Minnesota Department of Transportation

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Traffic Engineering

Local road safety

Road safety plans

Rural two lane paved road with a sign showing a county highway.

The Road Safety Plan concept is designed to build on the foundation established by Minnesota’s Strategic Highway Safety Plan. The SHSP provides some guidance, but determining effective and acceptable safety countermeasures remains a challenge to many state and local jurisdictions. These plans provide the basis for systematic implementation of safety measures across the entire jurisdiction. Local jurisdictions have several options to develop a Road Safety Plan – the end result of the process should be a document that identifies a gamut of proactive measures, based on current crash trends, which will increase the overall safety for roadway users. Each jurisdiction will develop a prioritized list of proposed safety improvements for the entire roadway network or a significant subset by route and location. Development of a Road Safety Plan will be advantageous in securing future safety funds since the systematic identification of crash problems and potential countermeasures will be a focus in the foreseeable future. 

Currently in Minnesota, all 8 MnDOT districts and 87 counties have a roadway safety plan that was developed for their system.


  1. Develop a document which will list safety projects in a prioritized manner by route and location(s)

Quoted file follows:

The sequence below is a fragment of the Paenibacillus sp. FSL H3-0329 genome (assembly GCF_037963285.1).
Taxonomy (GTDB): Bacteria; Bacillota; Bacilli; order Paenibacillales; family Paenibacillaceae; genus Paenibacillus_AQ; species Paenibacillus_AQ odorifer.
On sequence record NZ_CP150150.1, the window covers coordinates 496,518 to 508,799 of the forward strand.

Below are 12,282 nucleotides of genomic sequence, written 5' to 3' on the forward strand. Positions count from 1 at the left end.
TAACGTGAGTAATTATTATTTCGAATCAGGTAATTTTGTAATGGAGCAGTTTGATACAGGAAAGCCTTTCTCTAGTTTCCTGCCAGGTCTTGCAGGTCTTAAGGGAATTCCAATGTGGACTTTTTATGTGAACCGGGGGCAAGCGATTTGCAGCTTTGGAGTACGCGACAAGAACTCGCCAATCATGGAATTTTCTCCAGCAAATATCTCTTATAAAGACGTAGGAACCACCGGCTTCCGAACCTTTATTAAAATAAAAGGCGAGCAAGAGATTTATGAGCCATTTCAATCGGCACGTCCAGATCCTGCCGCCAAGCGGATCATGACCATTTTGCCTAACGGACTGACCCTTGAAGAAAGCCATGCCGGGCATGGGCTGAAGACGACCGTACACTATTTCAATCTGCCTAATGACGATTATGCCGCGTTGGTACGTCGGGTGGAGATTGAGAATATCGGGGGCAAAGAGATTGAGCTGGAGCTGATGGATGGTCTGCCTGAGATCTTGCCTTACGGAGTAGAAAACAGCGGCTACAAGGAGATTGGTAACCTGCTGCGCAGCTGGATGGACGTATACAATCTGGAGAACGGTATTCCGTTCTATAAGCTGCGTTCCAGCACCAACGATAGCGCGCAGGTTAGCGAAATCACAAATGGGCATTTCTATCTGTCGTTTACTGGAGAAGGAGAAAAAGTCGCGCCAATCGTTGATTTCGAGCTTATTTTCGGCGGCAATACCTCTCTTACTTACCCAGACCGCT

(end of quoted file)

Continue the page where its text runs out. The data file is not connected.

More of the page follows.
2. Analyze the jurisdictions crash data to determine patterns by location, type of crash, and any circumstance of the crash which would lead to effective countermeasures. Additional data may be needed for surrounding areas with similar networks and demographics.
  3. Develop projects by a consensus building exercise with key stakeholders of each jurisdiction. These should include, but not limited to representatives, of the 4 E’s – Engineering, Education, Enforcement and Emergency services. Consideration should be given to representation from different modes of transportation – bike, pedestrian, commercial vehicles, motorcycles, etc
  4. Educate stakeholders on the magnitude of the issues,the effectiveness of possible solutions, and the barriers (including funding) to improve traffic safety.

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